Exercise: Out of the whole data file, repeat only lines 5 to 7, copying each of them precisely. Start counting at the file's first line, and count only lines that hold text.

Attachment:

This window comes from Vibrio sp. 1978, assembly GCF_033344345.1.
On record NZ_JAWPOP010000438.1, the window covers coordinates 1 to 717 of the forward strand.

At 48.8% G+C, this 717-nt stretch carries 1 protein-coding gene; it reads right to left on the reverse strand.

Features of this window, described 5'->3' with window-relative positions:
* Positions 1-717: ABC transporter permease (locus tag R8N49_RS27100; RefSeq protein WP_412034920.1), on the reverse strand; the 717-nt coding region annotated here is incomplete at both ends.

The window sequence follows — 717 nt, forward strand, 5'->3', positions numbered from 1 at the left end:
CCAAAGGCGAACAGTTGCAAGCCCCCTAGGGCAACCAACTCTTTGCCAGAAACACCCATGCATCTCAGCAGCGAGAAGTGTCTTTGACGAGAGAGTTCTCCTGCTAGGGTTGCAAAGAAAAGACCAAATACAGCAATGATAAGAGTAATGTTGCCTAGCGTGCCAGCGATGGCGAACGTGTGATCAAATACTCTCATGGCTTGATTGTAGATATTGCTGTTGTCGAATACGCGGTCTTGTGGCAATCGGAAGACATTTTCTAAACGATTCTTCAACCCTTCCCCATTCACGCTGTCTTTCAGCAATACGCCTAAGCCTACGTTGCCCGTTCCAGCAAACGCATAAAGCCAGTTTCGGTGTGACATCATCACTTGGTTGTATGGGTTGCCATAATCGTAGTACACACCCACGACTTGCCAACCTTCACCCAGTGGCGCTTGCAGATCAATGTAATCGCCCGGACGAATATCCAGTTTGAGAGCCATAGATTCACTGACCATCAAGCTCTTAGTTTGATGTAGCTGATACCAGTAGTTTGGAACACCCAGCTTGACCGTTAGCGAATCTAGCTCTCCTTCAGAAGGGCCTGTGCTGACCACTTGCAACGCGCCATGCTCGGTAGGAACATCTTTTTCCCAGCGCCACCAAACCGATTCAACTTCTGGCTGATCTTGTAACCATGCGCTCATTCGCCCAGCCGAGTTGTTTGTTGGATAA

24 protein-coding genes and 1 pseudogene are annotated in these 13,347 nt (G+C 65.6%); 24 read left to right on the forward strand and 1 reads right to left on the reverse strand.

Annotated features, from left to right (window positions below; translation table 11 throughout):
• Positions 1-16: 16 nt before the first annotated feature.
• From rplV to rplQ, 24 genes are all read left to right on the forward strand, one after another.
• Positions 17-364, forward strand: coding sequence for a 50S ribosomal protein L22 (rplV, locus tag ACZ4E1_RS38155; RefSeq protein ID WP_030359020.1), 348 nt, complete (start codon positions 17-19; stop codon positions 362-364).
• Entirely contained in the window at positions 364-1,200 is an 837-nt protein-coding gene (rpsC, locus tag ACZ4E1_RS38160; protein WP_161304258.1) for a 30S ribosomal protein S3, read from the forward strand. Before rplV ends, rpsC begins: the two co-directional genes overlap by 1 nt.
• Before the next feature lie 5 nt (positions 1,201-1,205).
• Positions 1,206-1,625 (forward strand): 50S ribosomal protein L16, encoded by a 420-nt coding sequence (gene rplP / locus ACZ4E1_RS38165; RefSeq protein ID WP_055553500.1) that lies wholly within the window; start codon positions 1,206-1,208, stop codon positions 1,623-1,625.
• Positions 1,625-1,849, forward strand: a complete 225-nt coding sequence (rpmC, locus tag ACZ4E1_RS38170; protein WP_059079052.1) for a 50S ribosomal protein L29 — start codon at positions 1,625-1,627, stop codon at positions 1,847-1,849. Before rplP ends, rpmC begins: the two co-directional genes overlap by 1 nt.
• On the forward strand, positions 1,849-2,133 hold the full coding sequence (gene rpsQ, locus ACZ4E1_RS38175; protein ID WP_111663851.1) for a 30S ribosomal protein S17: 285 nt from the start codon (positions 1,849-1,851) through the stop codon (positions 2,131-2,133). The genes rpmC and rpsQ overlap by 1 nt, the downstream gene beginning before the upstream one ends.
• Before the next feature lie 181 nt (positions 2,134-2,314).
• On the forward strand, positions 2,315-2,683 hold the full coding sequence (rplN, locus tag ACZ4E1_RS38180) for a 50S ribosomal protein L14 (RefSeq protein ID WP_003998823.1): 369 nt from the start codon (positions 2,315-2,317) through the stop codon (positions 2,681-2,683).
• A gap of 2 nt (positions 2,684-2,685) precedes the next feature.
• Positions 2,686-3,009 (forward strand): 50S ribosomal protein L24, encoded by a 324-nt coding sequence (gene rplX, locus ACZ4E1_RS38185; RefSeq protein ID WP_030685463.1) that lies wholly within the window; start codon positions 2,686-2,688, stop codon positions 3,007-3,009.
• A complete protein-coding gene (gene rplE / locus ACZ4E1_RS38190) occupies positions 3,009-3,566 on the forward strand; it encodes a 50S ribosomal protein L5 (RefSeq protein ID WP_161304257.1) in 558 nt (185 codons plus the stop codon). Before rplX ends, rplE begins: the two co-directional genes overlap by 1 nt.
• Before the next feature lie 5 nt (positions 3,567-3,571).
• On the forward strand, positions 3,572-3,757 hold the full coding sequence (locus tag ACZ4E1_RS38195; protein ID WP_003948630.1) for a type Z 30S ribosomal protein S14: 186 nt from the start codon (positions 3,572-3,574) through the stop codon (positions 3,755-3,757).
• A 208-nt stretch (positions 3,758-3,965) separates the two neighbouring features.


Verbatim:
* Positions 1-717: ABC transporter permease (locus tag R8N49_RS27100; RefSeq protein WP_412034920.1), on the reverse strand; the 717-nt coding region annotated here is incomplete at both ends.

The window sequence follows — 717 nt, forward strand, 5'->3', positions numbered from 1 at the left end:
CCAAAGGCGAACAGTTGCAAGCCCCCTAGGGCAACCAACTCTTTGCCAGAAACACCCATGCATCTCAGCAGCGAGAAGTGTCTTTGACGAGAGAGTTCTCCTGCTAGGGTTGCAAAGAAAAGACCAAATACAGCAATGATAAGAGTAATGTTGCCTAGCGTGCCAGCGATGGCGAACGTGTGATCAAATACTCTCATGGCTTGATTGTAGATATTGCTGTTGTCGAATACGCGGTCTTGTGGCAATCGGAAGACATTTTCTAAACGATTCTTCAACCCTTCCCCATTCACGCTGTCTTTCAGCAATACGCCTAAGCCTACGTTGCCCGTTCCAGCAAACGCATAAAGCCAGTTTCGGTGTGACATCATCACTTGGTTGTATGGGTTGCCATAATCGTAGTACACACCCACGACTTGCCAACCTTCACCCAGTGGCGCTTGCAGATCAATGTAATCGCCCGGACGAATATCCAGTTTGAGAGCCATAGATTCACTGACCATCAAGCTCTTAGTTTGATGTAGCTGATACCAGTAGTTTGGAACACCCAGCTTGACCGTTAGCGAATCTAGCTCTCCTTCAGAAGGGCCTGTGCTGACCACTTGCAACGCGCCATGCTCGGTAGGAACATCTTTTTCCCAGCGCCACCAAACCGATTCAACTTCTGGCTGATCTTGTAACCATGCGCTCATTCGCCCAGCCGAGTTGTTTGTTGGATAA